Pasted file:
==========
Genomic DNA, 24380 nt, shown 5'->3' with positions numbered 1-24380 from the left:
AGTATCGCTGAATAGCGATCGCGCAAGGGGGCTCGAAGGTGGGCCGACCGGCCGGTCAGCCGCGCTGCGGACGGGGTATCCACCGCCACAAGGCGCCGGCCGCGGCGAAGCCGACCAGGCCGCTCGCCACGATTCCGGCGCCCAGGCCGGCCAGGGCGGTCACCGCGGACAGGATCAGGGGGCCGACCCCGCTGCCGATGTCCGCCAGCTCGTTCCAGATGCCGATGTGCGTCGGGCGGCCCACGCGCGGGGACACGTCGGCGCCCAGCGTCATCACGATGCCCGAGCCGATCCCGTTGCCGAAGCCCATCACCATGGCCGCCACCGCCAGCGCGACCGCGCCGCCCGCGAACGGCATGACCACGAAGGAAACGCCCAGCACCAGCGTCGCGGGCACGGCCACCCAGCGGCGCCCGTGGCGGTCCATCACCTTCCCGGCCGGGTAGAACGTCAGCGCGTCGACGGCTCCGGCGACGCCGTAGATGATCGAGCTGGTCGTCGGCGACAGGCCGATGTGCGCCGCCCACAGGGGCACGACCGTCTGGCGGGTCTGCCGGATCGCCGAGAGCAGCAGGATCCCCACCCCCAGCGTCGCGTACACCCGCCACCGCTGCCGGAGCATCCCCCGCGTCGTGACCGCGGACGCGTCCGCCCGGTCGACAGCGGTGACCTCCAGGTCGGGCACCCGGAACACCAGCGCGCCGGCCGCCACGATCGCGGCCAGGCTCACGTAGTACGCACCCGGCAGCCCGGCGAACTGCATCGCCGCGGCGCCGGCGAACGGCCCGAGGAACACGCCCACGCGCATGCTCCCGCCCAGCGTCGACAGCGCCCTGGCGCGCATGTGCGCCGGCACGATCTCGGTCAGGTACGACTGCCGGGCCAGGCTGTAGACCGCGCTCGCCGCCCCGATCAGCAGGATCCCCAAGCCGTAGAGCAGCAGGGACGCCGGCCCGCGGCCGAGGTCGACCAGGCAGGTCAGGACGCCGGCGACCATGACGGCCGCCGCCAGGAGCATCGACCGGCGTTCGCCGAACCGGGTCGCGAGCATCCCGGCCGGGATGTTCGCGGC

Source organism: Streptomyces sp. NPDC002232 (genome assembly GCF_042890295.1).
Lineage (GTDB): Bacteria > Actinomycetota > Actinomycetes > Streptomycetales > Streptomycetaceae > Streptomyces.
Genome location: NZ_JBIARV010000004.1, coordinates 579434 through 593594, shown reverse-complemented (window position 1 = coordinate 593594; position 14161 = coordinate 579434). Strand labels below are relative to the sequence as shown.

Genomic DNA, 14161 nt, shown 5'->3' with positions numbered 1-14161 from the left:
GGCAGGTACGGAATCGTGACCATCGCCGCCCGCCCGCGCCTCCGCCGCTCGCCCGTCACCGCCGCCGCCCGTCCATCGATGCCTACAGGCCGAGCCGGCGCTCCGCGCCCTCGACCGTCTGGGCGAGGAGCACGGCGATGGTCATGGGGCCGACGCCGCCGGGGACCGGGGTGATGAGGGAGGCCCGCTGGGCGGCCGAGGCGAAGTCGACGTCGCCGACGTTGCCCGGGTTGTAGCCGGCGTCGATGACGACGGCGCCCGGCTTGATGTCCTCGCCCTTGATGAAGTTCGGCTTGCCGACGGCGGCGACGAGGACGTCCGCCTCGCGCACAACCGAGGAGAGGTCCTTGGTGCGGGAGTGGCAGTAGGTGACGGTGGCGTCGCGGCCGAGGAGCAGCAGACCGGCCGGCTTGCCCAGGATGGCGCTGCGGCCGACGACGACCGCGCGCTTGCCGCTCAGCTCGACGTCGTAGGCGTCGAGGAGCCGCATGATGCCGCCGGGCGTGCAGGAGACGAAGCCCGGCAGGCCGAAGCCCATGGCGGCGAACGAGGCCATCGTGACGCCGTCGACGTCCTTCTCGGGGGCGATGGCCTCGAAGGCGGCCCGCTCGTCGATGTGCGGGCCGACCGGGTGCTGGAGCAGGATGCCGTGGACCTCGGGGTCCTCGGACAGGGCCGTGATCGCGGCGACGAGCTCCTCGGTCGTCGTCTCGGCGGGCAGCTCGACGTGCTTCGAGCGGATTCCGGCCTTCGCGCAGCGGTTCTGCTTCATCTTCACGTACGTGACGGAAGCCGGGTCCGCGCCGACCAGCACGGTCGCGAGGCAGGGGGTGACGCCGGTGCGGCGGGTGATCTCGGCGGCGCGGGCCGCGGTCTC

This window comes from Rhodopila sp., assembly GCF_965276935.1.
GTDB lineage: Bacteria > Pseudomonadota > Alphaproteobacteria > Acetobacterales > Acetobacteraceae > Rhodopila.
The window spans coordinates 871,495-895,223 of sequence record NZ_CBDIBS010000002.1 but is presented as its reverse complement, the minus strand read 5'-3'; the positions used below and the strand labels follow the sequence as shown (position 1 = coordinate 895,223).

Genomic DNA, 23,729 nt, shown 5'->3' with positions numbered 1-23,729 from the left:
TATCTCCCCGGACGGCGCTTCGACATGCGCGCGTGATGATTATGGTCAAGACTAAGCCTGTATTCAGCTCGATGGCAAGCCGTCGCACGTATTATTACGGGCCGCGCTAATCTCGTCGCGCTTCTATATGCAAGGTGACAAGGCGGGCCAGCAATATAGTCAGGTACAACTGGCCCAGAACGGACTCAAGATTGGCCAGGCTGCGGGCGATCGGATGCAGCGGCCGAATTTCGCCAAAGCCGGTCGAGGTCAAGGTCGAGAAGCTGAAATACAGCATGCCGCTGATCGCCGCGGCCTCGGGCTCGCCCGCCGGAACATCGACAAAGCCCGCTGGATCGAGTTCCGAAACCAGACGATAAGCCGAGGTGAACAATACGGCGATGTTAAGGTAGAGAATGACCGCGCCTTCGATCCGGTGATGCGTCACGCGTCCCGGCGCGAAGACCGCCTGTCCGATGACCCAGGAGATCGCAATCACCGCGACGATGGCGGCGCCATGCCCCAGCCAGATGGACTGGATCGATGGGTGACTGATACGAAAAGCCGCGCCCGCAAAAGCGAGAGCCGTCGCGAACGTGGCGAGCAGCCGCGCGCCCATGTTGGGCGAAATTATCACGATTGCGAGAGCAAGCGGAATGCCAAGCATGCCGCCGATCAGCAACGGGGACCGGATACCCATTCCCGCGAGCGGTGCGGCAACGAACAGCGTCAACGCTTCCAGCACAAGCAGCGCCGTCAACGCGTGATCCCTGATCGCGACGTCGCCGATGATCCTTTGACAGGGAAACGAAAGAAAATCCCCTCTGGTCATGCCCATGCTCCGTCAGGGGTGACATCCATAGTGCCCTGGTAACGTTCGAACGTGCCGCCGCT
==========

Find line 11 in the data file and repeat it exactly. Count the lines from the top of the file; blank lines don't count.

Genomic DNA, 23,729 nt, shown 5'->3' with positions numbered 1-23,729 from the left: